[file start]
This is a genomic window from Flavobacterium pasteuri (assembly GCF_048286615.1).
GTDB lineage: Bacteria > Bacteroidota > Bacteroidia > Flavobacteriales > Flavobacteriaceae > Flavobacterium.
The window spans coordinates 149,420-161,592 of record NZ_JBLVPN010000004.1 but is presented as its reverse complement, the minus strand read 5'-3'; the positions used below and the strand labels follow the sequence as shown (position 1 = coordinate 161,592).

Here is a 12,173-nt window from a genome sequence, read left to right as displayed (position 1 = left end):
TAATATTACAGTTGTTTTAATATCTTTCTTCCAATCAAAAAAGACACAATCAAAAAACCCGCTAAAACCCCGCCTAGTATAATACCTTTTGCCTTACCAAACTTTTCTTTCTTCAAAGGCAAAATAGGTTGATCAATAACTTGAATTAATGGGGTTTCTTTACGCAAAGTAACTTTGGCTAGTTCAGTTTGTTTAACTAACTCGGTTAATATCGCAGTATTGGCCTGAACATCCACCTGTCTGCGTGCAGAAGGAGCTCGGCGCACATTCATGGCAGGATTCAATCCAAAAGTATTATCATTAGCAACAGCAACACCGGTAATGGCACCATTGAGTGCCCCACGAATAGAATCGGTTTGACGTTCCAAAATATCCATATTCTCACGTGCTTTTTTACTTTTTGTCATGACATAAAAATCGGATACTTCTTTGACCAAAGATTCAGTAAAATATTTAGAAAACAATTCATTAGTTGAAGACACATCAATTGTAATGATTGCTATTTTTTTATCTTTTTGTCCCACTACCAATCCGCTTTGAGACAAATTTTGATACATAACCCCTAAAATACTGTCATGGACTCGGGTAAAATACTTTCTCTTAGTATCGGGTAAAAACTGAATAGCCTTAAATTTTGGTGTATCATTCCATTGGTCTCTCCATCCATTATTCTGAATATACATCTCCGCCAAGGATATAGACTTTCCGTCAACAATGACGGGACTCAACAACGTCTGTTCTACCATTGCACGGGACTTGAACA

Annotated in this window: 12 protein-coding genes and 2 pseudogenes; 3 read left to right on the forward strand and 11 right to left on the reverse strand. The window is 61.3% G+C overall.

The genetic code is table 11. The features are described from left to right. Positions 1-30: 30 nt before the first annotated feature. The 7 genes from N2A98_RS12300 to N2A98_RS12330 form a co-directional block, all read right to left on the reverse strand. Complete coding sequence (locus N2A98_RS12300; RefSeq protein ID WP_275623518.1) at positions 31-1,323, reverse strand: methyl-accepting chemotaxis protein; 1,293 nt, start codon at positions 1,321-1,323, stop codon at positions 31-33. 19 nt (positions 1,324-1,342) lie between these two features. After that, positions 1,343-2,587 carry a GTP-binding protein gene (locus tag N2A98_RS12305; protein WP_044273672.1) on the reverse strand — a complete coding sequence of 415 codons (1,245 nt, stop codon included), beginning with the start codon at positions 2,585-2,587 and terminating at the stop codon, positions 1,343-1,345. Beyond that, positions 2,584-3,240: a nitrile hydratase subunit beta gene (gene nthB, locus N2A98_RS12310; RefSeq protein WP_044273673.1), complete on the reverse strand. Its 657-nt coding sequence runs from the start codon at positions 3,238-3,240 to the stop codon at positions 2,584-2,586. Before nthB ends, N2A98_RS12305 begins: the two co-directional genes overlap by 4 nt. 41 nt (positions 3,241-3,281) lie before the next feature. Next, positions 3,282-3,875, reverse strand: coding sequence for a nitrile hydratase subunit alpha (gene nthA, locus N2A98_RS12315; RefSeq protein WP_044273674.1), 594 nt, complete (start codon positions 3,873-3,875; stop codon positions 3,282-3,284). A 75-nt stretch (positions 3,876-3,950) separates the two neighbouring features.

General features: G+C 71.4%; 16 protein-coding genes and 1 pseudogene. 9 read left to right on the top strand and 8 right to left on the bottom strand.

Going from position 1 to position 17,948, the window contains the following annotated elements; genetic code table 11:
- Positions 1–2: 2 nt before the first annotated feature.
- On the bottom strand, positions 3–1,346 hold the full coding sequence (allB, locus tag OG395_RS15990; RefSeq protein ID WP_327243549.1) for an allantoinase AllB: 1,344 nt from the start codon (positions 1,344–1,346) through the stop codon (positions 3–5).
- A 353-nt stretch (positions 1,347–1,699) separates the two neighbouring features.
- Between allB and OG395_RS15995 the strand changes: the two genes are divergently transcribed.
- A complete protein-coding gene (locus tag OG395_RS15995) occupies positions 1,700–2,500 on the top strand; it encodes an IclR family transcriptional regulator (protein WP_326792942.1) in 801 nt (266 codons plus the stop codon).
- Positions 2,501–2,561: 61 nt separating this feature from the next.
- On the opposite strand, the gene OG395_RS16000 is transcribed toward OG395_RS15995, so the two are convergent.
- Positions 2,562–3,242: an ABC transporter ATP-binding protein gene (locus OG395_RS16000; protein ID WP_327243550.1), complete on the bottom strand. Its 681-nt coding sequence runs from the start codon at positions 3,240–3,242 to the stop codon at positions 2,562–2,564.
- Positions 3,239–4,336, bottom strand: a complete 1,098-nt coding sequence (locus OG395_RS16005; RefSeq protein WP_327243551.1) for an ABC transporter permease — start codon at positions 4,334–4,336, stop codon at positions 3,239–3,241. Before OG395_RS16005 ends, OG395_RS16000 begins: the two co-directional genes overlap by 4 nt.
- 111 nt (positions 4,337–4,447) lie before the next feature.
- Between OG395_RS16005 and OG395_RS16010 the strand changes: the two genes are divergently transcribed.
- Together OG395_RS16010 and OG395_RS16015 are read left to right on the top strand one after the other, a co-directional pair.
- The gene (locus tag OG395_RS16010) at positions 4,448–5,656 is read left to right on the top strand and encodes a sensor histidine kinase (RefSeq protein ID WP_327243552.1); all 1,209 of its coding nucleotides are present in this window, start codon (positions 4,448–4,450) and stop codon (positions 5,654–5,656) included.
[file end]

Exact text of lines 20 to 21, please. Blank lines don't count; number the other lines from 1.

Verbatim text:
- Between OG395_RS16005 and OG395_RS16010 the strand changes: the two genes are divergently transcribed.
- Together OG395_RS16010 and OG395_RS16015 are read left to right on the top strand one after the other, a co-directional pair.